Sustainable finance is a tool that can facilitate action on sustainability objectives at the corporate and sovereign level. Tools that incentivize change include legislation – like enforcing carbon taxes, prohibitions or limits on undesirable activities and subsidies for desirable activities – and regulatory demands that impose requirements on public or other regulated companies – like the proposed SEC mandatory climate risk reporting requirements for public companies, or banks being required to undertake stress testing and reporting on climate risk exposures. There is also consumer pressure and public advocacy. Ultimately, incentivization comes down to making the costs of non-sustainable activities visible, while highlighting the opportunities and benefits of addressing sustainability issues.

Data is the messaging tool for incentivizing sustainability because it shows an entity’s positioning regarding ESG principles. From a sustainable finance perspective, regulation requiring credible climate risk reporting and data, transparency and comparability will allow investors to make more informed decisions. It also creates a – hopefully – stable framework that reporting companies can use for their planning. Here, global standards groups like the International Capital Markets Association and International Sustainability Standards Board play a key role in providing the transparency and comparability that the market needs to continue to grow.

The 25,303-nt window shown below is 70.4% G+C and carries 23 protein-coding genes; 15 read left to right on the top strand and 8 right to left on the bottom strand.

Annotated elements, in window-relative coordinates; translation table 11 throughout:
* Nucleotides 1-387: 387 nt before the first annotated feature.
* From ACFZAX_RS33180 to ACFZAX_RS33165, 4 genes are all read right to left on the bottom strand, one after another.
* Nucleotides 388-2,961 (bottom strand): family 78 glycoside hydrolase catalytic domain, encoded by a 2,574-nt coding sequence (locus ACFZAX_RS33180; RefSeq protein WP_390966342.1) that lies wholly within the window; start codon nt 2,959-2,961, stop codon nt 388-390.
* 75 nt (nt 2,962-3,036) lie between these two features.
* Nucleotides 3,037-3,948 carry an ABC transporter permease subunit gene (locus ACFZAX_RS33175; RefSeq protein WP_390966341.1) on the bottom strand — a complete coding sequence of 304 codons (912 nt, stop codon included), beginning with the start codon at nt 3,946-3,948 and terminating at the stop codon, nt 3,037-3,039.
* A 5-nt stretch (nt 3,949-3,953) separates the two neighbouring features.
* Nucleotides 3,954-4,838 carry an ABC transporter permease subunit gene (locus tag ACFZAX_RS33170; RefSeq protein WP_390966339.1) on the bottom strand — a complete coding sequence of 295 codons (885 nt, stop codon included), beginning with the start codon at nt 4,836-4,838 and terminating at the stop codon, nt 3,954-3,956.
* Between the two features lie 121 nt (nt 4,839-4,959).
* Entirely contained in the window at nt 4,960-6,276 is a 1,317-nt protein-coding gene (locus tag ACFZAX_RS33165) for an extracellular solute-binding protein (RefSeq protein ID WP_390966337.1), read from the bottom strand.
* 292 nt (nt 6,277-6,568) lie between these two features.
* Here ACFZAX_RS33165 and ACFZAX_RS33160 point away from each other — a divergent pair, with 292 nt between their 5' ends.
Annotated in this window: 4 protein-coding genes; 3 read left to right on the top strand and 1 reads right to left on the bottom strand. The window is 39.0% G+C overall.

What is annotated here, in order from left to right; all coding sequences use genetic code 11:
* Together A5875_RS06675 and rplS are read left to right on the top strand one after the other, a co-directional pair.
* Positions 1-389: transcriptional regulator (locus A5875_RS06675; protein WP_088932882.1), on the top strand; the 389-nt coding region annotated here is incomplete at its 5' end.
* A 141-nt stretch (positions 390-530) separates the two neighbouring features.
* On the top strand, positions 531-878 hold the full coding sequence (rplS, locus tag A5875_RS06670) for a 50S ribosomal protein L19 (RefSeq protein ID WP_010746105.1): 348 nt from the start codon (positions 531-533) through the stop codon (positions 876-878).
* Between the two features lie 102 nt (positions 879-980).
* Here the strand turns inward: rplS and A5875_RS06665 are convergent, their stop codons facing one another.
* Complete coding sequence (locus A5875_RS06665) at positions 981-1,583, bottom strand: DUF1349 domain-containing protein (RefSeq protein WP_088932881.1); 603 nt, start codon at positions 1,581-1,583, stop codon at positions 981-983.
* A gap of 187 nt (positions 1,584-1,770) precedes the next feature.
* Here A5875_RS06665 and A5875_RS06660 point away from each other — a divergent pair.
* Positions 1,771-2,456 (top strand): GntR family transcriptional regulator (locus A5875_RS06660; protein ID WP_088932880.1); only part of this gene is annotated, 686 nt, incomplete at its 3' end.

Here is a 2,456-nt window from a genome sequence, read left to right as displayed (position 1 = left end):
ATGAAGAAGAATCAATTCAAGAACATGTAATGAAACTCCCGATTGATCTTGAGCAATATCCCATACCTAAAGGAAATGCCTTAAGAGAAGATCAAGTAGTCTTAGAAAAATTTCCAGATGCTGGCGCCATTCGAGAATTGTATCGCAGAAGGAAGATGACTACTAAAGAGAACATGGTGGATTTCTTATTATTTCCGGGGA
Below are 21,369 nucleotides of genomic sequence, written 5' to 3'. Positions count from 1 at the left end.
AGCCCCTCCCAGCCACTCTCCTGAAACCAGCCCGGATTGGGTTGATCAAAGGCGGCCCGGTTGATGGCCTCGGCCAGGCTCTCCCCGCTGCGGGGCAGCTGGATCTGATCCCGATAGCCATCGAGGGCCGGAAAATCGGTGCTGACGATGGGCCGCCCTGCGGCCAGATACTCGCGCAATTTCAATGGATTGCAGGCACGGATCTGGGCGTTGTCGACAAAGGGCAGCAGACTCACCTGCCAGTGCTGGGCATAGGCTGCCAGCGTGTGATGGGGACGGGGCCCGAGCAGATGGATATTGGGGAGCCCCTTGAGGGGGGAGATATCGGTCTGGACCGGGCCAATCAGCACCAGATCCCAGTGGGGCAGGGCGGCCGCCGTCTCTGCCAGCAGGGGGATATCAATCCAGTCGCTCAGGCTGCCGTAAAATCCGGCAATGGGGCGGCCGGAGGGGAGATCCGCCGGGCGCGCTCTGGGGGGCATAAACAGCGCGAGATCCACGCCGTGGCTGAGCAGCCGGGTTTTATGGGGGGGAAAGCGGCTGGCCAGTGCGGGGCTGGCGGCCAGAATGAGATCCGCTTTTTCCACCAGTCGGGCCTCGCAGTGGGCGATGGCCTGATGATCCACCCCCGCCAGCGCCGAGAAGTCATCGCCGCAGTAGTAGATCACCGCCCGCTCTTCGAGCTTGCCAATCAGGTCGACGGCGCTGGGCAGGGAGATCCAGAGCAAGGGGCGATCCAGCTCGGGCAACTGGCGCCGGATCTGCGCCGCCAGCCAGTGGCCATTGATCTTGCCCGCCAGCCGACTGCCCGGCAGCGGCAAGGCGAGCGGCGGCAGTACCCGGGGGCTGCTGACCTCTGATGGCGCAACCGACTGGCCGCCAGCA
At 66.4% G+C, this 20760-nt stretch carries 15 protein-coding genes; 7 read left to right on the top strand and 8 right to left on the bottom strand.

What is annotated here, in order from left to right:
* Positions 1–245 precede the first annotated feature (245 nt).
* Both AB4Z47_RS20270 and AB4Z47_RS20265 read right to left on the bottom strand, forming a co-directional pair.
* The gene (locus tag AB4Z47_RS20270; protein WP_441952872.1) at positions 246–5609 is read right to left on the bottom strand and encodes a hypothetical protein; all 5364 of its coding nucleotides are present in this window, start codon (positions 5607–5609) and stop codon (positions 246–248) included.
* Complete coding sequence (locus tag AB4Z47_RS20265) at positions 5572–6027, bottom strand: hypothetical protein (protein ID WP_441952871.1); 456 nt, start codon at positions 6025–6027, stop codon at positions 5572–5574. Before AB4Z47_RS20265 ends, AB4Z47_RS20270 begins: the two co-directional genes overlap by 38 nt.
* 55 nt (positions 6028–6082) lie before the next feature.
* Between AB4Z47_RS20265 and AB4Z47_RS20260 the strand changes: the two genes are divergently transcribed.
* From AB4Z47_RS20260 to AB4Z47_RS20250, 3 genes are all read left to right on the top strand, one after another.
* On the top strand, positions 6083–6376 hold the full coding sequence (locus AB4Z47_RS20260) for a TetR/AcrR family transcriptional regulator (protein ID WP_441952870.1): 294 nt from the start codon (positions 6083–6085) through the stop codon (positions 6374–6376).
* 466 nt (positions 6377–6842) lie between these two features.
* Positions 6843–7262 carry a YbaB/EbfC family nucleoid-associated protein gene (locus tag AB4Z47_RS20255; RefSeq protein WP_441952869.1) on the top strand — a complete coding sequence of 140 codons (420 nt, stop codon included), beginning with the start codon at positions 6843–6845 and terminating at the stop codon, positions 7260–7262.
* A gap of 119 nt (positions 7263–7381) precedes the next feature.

Education can bring awareness to corporate executives that sustainable activities can strengthen long-term profitability by strengthening a company’s ecosystem of clients, employees, supply chain and other stakeholders.This can include addressing potential transition and physical climate risks and/or social and reputational risks to the business. There are clear, long-term dollar benefits for pursuing more sustainable practices. Realizing these benefits requires a systems thinking approach that considers business stakeholders, the desired business outcomes and the impact of the broader sustainability issues on a company.